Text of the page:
I find myself laughing to my self often when I am reading a good book, I just get so lost at times. This week I laughed plenty of times as we read Scar Island and I tried to mimic the voice of Colin and his speech impediment as it is written in the story. My students laugh too. He is our favorite character. My students forget to be the cool kids that can’t be seen giggling about school stuff because the book has completely pulled them in. Their eyes wide as lightning strikes and predictions being made left and right as we hit the first of many cliffhangers. In these moments books become immeasurable joy.
A student who has started her second reading of a wonderful book now that her friends have finished reading it. The corners are worn but it is perfect. Connections to characters and stories that draw a reader to return should be celebrated. I will probably need to replace the book before the year is up and that brings me joy.
Students discussing if something is or is not a signpost unsolicited by me, those moments when I look up from my desk to just listen to conversations unfolding around a text, knowing that what I am working on, what I am trying to help my students find is starting to form. That understanding that books are more than just words. They are adventures, they are escapes, they are a chance to learn something new or to see ourselves or others in a different way. The moments I see that understanding forming within my students, that is joy.
The busy student that never has time to read but greets me at the start of class with the news that they have read 2 different books in as many days (and they are not small books) and that they are smiling about it. That brings me crazy amounts of joy.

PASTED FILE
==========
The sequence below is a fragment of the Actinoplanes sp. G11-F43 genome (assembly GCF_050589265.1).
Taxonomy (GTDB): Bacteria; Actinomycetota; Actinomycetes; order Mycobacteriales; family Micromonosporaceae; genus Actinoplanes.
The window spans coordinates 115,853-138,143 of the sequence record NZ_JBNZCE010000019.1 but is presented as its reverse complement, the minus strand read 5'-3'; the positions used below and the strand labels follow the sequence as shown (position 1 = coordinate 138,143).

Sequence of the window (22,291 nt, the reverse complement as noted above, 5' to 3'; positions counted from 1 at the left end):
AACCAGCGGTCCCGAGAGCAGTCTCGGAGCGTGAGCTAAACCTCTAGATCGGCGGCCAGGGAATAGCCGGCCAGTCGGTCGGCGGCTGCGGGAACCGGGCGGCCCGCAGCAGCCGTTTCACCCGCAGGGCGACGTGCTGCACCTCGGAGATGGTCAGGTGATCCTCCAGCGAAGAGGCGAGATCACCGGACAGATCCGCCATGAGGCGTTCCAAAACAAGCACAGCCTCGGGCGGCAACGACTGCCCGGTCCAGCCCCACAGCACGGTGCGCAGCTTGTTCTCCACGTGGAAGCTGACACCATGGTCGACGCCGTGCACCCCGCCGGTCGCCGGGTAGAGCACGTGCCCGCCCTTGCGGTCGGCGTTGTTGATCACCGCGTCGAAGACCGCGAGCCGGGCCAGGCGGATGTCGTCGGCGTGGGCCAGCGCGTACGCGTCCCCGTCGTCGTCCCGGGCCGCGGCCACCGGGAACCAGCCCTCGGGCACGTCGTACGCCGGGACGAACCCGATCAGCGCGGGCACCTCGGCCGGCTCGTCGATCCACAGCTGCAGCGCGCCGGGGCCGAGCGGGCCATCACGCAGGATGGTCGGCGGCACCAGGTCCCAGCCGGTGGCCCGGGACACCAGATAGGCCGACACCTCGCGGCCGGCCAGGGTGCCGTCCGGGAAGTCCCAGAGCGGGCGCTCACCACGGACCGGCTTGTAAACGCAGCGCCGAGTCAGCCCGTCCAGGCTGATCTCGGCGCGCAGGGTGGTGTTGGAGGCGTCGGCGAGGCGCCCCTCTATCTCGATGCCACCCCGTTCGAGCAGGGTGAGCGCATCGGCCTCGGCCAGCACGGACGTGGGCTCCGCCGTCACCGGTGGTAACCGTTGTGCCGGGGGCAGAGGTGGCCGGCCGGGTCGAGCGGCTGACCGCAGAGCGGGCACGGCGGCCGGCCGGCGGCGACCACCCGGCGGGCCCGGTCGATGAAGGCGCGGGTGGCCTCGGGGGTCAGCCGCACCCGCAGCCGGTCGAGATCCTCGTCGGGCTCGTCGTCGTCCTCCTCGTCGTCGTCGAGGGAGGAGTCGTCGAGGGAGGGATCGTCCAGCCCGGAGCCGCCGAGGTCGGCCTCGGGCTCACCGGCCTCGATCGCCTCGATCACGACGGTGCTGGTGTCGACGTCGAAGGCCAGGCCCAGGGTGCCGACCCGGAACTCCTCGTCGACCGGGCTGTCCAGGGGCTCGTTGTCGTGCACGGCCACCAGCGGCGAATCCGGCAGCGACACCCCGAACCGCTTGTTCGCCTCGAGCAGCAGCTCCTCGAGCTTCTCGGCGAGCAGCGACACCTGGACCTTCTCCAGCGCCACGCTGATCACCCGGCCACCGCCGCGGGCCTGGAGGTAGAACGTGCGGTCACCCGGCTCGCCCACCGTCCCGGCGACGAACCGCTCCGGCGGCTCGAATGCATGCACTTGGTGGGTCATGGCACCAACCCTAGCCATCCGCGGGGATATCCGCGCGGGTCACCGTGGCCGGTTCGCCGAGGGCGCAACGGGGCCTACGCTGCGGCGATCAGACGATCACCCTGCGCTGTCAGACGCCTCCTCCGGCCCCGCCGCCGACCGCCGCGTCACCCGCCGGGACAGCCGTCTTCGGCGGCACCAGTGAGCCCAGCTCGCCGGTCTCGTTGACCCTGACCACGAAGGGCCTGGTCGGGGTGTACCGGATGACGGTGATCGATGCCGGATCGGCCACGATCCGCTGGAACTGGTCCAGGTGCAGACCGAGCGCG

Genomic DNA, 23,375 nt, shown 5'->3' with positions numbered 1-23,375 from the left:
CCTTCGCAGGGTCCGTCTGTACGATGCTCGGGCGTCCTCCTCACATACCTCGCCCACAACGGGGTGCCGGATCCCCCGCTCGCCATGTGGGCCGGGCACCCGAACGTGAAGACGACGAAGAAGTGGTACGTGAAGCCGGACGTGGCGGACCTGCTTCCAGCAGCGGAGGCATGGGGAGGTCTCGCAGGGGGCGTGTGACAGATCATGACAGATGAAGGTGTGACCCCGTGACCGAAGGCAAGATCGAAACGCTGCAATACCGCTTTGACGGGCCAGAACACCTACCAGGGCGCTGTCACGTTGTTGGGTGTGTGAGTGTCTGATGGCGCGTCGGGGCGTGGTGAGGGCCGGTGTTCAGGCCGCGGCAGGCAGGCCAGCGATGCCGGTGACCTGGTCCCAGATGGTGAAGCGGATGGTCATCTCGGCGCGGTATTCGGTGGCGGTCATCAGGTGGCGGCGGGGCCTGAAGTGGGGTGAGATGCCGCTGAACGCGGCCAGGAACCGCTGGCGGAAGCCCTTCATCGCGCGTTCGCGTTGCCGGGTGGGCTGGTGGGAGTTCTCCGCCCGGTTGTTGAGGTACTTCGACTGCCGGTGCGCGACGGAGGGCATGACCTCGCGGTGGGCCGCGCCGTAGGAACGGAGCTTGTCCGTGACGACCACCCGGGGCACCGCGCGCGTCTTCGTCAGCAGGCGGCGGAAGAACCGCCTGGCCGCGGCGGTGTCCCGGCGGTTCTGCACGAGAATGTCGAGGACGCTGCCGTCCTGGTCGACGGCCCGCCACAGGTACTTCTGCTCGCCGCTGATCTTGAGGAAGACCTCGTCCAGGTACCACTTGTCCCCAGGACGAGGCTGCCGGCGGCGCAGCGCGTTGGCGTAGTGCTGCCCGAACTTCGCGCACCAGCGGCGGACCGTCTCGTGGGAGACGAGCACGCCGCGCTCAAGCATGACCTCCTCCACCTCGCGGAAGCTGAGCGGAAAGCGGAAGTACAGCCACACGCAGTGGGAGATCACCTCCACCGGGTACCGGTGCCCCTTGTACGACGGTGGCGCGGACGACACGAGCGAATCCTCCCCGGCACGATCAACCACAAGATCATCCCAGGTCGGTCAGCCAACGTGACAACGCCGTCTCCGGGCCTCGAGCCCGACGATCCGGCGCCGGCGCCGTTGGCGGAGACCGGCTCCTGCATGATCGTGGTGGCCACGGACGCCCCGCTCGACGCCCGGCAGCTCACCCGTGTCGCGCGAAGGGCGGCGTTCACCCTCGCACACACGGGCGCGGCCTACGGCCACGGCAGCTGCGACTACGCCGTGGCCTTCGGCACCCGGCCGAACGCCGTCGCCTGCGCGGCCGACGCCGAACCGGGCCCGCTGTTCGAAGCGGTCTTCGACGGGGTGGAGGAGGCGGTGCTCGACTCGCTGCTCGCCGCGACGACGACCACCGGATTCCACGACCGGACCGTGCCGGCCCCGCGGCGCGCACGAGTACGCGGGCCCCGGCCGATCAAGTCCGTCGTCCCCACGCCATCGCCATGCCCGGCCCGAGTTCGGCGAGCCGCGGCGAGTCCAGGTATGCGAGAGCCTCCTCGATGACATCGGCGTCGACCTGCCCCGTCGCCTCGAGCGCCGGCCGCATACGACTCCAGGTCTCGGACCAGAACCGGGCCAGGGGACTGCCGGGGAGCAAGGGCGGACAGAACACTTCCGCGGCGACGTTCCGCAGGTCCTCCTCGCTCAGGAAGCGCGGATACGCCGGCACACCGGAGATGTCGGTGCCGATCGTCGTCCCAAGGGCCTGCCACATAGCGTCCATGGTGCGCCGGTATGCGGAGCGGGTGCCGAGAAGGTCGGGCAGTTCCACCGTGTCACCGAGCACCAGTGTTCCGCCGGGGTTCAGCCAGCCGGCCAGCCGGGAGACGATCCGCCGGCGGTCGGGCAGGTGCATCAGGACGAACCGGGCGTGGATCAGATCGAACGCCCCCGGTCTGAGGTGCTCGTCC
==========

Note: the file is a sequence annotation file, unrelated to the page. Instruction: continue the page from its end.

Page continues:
The chance I had to bring my niece and nephews to the bookstore today (two kept calling it the library). To take their mind off a loss they have just had to experience and talk about different books. To look at covers and help a 5-year-old find a picture book when there were none he wanted because he only wanted Basketball or Cowboys. We settled on one about a horse named Steve. I put my favorite book of the year (Refugee by Alan Gratz) in the hands of my 11-year-old nephew and he was reading it in the car as we left, eager to meet Josef, Mahmoud, and Isabel. Then my niece and her Sad Animal facts book that according to her was too many dollars but I bought it anyway and we all laughed and laughed as she read out the most bizarre facts and my nephew helped her when the words got too hard (note to readers: Herring communicate by farting and Some ferret breeds vomit on their soon to be mating partner to entice them. We edited “mating” to “dating).
These little moments are all brought to us by the joy of books. The chance to not just escape into another land but a chance to forget the crappy stuff we are going through even just for a moment. The chance to find your voice as a reader and forget that you need to be so “cool” that you can’t laugh at something funny. People ask me why I love reading and really in the simplest form it is because I find joy.